Framework Agreement

  • (a) (GATT/WTO): The Tokyo Round of the GATT called for consideration to be given “to improvements in the international framework for the conduct of world trade.” Four separate agreements make up what is known as the “framework agreement.”

They concern:

  1. differential and more favorable treatment for, and reciprocity and fuller participation by, developing countries in the international framework for trade;
  2. trade measures taken for balance of payments purposes;
  3. safeguard actions for development purposes;
  4. an understanding on notification, consultation, dispute settlement, and surveillance in the GATT.
  • (b) Under the umbrella of the Enterprise for the Americas Initiative the United States and interested Western Hemisphere countries are negotiating bilateral “framework agreements” which establish agreed upon stages for eliminating counterproductive barriers to trade and investment. They also provide a forum for bilateral dispute settlement.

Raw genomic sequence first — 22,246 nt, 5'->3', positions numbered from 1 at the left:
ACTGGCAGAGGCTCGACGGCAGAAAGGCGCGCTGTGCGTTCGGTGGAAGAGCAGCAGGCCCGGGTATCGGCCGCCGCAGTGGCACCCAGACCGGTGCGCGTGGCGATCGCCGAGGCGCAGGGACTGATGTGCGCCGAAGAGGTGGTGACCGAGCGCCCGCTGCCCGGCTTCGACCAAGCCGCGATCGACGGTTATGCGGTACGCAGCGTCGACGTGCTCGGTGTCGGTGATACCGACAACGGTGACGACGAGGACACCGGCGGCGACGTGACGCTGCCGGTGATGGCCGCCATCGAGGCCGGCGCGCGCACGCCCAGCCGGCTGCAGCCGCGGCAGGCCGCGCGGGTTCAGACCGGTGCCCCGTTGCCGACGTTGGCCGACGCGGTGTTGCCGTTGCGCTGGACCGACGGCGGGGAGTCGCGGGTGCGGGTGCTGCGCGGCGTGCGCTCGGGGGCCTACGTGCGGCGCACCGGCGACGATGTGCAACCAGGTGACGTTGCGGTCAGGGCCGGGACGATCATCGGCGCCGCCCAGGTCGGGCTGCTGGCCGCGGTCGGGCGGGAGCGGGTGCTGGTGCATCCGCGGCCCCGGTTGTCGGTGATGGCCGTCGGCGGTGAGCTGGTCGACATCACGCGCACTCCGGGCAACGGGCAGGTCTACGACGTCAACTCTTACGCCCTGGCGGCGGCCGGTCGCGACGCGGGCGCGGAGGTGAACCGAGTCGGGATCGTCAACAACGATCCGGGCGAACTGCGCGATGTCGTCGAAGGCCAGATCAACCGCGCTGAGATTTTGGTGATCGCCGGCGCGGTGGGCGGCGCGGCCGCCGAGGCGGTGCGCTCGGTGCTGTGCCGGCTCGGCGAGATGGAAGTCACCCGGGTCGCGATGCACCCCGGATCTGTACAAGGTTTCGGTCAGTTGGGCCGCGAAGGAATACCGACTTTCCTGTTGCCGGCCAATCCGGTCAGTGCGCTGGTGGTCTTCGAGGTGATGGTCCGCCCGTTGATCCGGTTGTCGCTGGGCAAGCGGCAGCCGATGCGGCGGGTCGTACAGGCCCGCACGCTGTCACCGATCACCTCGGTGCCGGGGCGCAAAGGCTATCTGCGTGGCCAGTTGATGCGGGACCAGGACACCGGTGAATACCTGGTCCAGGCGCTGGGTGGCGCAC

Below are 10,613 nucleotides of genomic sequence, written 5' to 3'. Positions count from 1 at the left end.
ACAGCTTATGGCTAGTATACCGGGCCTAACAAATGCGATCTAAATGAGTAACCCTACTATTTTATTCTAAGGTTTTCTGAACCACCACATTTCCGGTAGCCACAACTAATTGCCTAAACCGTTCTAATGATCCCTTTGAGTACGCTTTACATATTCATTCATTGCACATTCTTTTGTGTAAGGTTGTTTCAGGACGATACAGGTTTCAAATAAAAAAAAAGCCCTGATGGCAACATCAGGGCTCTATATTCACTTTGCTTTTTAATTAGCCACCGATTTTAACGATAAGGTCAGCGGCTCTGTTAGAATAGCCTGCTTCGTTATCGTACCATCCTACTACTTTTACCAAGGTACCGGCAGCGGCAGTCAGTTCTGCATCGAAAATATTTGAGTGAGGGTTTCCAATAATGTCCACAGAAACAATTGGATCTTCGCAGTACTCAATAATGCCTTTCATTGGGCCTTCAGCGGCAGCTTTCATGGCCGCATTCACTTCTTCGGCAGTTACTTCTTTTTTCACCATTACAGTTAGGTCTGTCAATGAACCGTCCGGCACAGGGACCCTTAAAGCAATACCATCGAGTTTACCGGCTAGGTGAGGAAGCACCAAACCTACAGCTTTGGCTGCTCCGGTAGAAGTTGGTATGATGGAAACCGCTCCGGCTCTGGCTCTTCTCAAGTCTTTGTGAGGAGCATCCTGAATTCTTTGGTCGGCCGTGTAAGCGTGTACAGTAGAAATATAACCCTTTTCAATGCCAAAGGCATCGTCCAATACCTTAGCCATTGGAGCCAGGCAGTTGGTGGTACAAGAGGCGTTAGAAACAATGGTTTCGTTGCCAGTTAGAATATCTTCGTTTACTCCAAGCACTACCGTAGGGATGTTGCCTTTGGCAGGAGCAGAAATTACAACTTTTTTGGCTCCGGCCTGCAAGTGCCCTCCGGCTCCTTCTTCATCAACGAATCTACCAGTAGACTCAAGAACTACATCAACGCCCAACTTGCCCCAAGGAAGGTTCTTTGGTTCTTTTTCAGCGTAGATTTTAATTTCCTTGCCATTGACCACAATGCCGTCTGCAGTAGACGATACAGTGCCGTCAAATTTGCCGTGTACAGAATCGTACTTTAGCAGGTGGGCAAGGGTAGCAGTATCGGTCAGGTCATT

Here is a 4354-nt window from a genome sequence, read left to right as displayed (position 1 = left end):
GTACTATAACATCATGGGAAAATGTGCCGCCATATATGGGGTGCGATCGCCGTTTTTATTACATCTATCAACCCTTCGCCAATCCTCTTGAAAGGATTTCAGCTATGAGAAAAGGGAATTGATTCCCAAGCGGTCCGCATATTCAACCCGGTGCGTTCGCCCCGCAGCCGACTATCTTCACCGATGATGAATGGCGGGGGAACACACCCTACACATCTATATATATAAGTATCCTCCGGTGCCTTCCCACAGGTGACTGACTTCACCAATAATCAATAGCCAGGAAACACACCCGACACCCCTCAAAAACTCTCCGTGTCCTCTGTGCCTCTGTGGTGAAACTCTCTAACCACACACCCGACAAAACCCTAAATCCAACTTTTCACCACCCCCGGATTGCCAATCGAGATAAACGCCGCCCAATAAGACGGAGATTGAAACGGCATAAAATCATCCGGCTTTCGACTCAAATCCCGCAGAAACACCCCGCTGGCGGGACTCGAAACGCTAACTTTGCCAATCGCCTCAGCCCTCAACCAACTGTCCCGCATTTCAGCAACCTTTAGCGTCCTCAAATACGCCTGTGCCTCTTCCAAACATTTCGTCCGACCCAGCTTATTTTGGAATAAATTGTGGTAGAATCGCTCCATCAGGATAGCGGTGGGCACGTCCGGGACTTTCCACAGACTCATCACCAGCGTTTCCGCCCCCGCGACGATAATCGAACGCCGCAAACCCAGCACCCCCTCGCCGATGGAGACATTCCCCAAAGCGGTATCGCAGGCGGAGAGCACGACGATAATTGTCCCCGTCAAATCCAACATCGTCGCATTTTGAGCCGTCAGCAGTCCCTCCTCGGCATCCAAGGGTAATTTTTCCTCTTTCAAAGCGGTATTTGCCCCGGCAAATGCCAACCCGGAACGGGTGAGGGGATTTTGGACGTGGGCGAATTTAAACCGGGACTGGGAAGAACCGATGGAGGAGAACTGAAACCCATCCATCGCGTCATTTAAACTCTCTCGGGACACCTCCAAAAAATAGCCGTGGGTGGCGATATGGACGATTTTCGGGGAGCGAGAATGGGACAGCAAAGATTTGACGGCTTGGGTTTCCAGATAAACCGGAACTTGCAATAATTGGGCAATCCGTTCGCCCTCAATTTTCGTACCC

Generally, bilateral framework agreements contain similar objectives. They are based on a statement of agreed principles regarding the benefits of open trade and investment, increased importance of services to economies, the need for adequate intellectual property rights protection, the importance of observing and promoting internationally recognized worker rights, and the desirability of resolving trade and investment problems expeditiously. The parties establish a Council on Trade and Investment to monitor trade and investment relations, hold consultations on specific trade and investment matters of interest to both sides, and work toward removing impediments to trade and investment flows. Framework agreements do not bind signatories to implement specific trade liberalization measures.

See General Agreement on Tariffs and Trade.

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